On Tuesday, my husband, Clif, and I headed to the big city—Portland—to hear a lecture given by “legendary editor” Judith Jones, who “championed” Julia Child’s Mastering the Art of French Cooking when it was a lowly book proposal at Alfred A. Knopf. (As if that weren’t enough, she was also responsible for the American publication of Anne Frank: The Diary of a Young Girl. Let’s just say the woman has impeccable taste.) The lecture was sponsored by the Portland Museum of Art, and, as their online blurb put it, “made possible by the Bernard A. Osher Lecture fund.” Jones has edited cookbooks by Jacques Pépin and James Beard, among others, and along with her late husband, Evan Jones, she has written two cookbooks. She has also written on her own, including The Tenth Muse: My Life in Food. After listening to her snappy talk, I want my very own copy.
I had read about Judith Jones in Julia Child’s My Life in France, and I had also seen her in a PBS special—American Masters, I believe—about Julia Child. In the special, Jones came across as lively and confident, and I hoped she would come across that way in person, even though she is well into her eighties. Well, she certainly did. Petite and slender with a surprisingly deep voice, Jones looked smart in a bright pink jacket, and she seemed to be perfectly comfortable speaking before a large audience. She was sharp, articulate, and funny, and I was completely captivated.
Like Julia Child, Judith Jones had a food epiphany when she went to France, where good food and wine are such an integral part of life, where whole families go to the market together because they love shopping for food. Jones had come from a family who thought that food was “fodder” and that a home shouldn’t smell of cooked food. (I can’t help but wonder if this Puritan attitude transferred itself to our big grocery stores, which seldom smell of food.) Her mother had saved letters that Jones had written from France when she was in her twenties, and on rereading them, Jones was struck by her younger self, by this “cheeky girl who thought that food was a worthwhile pursuit.” (Jones also attributed her love of food to a maid/cook who had worked for her family. This was a woman who wasn’t afraid of the way food smelled, and she used garlic and spices when she cooked in her own home.)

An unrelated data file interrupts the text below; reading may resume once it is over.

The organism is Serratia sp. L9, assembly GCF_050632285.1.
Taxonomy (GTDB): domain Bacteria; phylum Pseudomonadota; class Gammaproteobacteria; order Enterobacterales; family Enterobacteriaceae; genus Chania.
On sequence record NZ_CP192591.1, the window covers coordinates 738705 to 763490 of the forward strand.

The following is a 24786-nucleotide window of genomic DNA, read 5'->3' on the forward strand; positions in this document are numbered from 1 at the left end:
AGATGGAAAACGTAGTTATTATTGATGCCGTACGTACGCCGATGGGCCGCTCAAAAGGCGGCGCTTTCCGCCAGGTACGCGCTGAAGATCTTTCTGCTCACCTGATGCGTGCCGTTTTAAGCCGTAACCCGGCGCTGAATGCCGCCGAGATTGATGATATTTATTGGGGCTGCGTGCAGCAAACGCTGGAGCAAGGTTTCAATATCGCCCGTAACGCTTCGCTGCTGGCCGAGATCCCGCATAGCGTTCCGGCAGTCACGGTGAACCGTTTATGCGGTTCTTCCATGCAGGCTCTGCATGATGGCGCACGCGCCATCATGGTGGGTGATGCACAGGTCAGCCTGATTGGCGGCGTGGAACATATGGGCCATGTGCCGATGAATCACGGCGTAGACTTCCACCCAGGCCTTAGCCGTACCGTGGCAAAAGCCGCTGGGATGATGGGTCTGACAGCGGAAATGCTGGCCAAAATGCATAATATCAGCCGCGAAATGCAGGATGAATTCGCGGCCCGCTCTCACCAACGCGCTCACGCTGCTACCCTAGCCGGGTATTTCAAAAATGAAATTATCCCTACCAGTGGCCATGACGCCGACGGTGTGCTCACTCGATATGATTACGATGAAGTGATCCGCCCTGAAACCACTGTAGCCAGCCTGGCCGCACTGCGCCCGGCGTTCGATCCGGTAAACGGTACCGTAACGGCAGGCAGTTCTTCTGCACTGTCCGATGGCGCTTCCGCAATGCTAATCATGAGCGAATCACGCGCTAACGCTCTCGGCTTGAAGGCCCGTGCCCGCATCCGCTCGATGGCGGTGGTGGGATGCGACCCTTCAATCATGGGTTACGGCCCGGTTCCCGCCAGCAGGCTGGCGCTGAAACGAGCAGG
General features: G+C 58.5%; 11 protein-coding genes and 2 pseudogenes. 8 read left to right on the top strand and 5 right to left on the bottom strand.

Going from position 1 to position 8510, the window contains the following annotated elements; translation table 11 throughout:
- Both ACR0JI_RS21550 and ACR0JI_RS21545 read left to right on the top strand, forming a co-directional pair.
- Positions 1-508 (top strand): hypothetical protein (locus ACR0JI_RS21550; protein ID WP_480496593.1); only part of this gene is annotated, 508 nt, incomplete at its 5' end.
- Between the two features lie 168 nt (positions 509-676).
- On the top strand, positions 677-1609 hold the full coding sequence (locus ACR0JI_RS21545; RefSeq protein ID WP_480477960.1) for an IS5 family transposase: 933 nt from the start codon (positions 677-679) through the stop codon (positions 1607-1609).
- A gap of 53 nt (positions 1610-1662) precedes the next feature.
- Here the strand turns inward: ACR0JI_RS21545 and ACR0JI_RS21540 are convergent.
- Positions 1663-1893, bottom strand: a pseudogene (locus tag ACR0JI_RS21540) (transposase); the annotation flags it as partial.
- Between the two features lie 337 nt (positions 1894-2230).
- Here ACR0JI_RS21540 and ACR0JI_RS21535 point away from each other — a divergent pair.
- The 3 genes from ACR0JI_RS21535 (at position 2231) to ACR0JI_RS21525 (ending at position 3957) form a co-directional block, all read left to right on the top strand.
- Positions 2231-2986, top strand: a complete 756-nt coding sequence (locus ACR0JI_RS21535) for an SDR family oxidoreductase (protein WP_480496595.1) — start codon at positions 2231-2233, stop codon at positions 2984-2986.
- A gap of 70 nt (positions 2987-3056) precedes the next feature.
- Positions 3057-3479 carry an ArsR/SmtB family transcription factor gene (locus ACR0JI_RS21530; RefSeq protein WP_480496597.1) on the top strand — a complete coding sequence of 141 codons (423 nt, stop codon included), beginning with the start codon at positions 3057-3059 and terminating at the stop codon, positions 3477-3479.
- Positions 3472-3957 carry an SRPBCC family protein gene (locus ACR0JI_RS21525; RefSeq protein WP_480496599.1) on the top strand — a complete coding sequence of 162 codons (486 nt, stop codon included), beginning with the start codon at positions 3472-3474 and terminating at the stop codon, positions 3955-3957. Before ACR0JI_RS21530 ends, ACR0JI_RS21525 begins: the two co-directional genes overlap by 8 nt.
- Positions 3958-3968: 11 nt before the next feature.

Naturally, Jones told funny (but affectionate) stories about Julia Child and James Beard. She movingly described how lonely she felt after her husband died in the 1990s and how she thought she would never cook just for herself. As it turned out, she was wrong about that, and one of her books is The Pleasures of Cooking for One. She asserted—quite correctly, in my opinion—that “the professional chef is in a different world from us home cooks, and we need to loosen up a little.” As an example, she mentioned fresh herbs in the winter, how expensive they are and how they really aren’t very fresh at all. (I have come to the same conclusion and often used dried herbs in the winter.)
During the question and answer after the talk, someone from Weight Watchers asked how to combine the love of food with health and obesity concerns. How do we strike a balance? Jones responded that bad habits make Americans fat. She explained that she exercises a lot and doesn’t snack between meals. I suspect she also doesn’t go in for fast food or processed food, two major obesity culprits. She also spoke of the importance of taking the time to cook from scratch.
I agree, and these are all things I’ve written about in previous posts. Unfortunately, time is one thing so many Americans lack, and I must say that I have a great deal of sympathy for frazzled parents who spend so much time away from home and don’t make enough money to hire someone to help with household chores, both inside and outside. (And a lot of us fall into that category.)
Yet if we start with the notion that food, real food to borrow from Michael Pollan, is a worthwhile pursuit then surely this is a step in the right direction and quite different from the conflicted attitude so many Americans have about food. We love it; we hate it; we fear it; we desire it. And in the end, we don’t even know what we should eat. All the while, the French, who are among the healthiest people in the world, eat cream, butter, eggs, and white flour, and they relish them all.
No wonder Judith Jones had a food epiphany in France.